Affordable housing segment to remain key growth driver
With most homebuyers and investors deferring their decision to purchase a house hoping prices will fall further following the ban on ` 500 and ` 1000 notes, the growth in home loans is expected to be low. It’s expected to range between 16% to 18% this financial year as compared to the earlier expectated level of 18% to 20%, as per ICRA estimates.
“While growth in the prime home loan segment could witness moderation, the affordable housing segment is likely to grow at a faster pace than industry with efforts being made to address the supply, demand and affordability issues,” says Rohit Inamdar, group head financial sector ratings, ICRA.
Post demonetisation, the delinquencies in the affordable housing and self-employed segments would increase given the borrowers’ reliance on cash transactions. What this means is that after demonetisation, cash incomes have been impacted and some self-employed homebuyers may have found it difficult to pay at least two to three installments. They may have missed payments giving rise to increased delinquencies but the situation has now been normalised.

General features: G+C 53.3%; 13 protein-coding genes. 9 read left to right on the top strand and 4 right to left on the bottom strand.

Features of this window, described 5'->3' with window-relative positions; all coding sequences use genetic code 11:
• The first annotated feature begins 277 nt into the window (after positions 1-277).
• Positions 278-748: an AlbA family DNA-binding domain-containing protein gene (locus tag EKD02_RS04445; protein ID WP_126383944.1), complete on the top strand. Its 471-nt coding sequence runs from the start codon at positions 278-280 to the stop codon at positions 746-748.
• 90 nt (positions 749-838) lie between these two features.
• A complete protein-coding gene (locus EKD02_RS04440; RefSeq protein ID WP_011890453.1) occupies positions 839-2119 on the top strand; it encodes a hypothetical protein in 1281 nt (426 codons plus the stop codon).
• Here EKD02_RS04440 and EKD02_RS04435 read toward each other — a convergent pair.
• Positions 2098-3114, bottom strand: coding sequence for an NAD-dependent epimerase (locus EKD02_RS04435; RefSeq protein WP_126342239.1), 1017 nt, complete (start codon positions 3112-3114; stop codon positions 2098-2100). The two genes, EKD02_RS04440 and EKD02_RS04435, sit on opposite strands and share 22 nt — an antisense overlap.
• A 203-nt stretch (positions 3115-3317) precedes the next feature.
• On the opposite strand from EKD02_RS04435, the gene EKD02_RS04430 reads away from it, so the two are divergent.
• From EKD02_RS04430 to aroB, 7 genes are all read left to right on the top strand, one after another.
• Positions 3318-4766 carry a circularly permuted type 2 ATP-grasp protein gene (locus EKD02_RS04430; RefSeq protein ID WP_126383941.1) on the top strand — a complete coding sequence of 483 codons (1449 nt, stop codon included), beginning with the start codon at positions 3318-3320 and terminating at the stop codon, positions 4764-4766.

Further, given the expected correction in property prices liquidity of properties may get hampered, impacting the loss given default (loss in shares of an asset if a borrower defaults) .
Despite rising portfolio vulnerability owing to increasing share of non housing loans, higher share of self-employed and low-income borrowers within housing loan segment and high competitive intensity leading to dilution in lending norms, gross NPAs are expeted for housing finance companies (HFCs) to remain range-bound between 0.9% to 1.3% over the medium term, says Inamdar.
Having said that, the infrastructure status accorded to affordable housing projects will stimulate wider investor community and improve the access to funding avenues like insurance and pension funds thereby boosting the supply of affordable homes.
Further, extension of the credit-linked subsidy scheme to loans of value upto ` 12 lakh will expand the eligible borrower base and also improve affordability of the borrowers owing to lower equated monthly installments (EMIs) and lead to better debt burden ratios.
Incremental funding costs for HFCs have come down considerably in the second half of the financial year 2017 with many HFCs raising funds at median rates of 7.5% to 8%. Therefore, cost of funds is likely to moderate further for HFCs.
The reported capital adequacy for HFCs remained comfortable, due to the benefit from relatively lower risk weights for home loans and commercial real estate loans for residential projects.
Infrastructure status accorded to affordable housing projects will stimulate wider investor community.